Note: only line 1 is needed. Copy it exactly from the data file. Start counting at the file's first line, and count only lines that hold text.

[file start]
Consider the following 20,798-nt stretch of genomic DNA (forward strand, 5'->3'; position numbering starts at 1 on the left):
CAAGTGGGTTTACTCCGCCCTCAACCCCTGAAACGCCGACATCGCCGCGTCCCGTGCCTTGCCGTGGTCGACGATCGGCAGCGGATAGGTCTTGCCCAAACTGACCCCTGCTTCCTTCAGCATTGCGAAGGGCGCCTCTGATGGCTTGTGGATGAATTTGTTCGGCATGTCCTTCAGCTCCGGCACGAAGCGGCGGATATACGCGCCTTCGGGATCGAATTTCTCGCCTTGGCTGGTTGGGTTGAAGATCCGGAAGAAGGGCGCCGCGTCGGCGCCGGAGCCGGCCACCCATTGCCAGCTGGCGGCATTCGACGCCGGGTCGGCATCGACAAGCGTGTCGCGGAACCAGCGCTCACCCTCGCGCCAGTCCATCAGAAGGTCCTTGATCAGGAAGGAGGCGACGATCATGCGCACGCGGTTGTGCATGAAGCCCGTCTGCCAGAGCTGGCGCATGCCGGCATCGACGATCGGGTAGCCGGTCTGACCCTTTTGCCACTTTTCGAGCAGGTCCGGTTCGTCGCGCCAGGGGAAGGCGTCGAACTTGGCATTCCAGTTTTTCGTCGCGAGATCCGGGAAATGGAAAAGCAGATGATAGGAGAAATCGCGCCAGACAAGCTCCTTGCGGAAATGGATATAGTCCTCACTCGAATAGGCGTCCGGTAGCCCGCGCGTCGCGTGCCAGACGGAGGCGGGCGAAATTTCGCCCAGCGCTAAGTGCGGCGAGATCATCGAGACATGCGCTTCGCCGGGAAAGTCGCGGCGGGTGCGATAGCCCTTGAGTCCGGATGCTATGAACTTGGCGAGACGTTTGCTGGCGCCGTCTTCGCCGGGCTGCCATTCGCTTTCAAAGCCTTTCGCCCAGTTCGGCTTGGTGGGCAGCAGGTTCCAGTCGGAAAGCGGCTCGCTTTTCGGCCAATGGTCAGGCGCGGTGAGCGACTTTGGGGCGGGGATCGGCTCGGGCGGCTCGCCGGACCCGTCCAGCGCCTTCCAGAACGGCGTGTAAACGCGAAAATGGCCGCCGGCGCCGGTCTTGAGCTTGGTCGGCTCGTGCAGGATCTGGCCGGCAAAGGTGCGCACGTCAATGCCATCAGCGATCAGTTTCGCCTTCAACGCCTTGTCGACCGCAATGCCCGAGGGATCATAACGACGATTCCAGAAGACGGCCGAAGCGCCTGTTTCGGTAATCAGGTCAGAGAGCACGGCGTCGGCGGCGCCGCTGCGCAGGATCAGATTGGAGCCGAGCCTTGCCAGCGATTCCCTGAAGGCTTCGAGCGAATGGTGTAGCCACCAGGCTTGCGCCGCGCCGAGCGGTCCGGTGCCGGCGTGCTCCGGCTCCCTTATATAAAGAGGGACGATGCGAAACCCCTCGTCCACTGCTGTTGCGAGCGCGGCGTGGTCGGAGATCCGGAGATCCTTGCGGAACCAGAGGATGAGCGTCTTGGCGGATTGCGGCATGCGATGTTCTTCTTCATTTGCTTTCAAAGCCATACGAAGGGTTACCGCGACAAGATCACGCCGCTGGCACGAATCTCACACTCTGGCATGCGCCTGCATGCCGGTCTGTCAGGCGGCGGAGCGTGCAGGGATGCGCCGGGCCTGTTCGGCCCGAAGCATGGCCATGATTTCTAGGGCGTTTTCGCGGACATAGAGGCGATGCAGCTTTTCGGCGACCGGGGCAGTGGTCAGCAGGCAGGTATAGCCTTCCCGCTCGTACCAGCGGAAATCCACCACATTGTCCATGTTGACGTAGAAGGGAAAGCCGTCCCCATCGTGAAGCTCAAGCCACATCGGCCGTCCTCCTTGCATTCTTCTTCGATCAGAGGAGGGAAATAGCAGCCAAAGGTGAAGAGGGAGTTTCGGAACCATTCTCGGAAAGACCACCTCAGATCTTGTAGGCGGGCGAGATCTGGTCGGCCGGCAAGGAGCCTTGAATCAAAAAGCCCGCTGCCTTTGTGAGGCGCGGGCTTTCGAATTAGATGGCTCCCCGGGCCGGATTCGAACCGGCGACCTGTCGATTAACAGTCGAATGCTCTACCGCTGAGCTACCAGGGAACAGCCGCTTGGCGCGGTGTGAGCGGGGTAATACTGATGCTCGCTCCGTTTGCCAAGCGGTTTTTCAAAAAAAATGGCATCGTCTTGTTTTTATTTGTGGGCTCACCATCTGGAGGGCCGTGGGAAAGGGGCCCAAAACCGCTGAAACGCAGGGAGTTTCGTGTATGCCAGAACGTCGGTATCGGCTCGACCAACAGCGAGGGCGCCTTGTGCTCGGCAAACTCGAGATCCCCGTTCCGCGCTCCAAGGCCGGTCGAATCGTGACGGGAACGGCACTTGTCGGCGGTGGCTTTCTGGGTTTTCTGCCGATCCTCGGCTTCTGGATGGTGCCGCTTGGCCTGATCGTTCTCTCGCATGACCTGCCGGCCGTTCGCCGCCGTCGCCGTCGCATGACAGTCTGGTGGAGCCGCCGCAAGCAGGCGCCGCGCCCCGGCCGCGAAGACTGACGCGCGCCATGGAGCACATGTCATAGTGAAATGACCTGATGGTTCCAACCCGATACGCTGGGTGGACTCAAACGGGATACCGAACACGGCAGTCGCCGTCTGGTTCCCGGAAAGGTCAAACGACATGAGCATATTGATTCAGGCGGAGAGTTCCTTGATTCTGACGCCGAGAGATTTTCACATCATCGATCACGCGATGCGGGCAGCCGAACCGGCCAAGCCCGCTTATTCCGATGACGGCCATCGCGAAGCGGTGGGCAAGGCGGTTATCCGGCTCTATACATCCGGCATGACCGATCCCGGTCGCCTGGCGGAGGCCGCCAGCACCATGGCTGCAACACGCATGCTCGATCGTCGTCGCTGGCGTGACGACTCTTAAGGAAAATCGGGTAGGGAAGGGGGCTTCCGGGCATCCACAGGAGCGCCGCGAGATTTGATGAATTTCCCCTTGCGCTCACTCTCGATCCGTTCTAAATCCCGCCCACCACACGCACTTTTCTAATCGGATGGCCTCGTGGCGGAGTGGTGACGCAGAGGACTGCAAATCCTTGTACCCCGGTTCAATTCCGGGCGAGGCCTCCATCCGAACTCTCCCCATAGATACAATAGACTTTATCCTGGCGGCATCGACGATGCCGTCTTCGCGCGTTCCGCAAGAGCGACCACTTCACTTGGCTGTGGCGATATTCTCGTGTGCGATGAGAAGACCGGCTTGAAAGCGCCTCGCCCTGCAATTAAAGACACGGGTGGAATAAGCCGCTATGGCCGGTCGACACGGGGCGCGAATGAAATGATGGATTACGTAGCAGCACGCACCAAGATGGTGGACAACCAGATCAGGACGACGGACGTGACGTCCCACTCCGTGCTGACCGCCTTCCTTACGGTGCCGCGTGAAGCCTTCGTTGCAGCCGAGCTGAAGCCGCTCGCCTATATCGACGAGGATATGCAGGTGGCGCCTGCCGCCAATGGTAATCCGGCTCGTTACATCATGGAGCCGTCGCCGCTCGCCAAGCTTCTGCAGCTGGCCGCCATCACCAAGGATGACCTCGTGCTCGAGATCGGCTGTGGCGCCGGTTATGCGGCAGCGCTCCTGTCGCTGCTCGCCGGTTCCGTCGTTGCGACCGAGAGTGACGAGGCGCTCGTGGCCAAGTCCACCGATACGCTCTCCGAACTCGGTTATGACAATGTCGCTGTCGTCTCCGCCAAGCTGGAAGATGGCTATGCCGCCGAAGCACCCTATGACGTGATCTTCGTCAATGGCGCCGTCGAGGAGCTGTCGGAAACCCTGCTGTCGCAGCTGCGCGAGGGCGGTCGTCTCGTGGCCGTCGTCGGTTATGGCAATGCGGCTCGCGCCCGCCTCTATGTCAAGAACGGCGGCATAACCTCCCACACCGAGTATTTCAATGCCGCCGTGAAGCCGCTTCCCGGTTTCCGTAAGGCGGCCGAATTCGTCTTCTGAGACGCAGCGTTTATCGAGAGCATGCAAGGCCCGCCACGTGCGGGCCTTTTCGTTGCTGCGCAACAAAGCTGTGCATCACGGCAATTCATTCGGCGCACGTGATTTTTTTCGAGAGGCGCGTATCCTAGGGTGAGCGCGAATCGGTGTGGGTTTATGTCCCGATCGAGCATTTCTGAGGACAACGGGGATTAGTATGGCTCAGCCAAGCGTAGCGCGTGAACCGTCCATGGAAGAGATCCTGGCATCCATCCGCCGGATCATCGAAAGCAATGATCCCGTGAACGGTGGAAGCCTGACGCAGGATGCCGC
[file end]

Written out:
Consider the following 20,798-nt stretch of genomic DNA (forward strand, 5'->3'; position numbering starts at 1 on the left):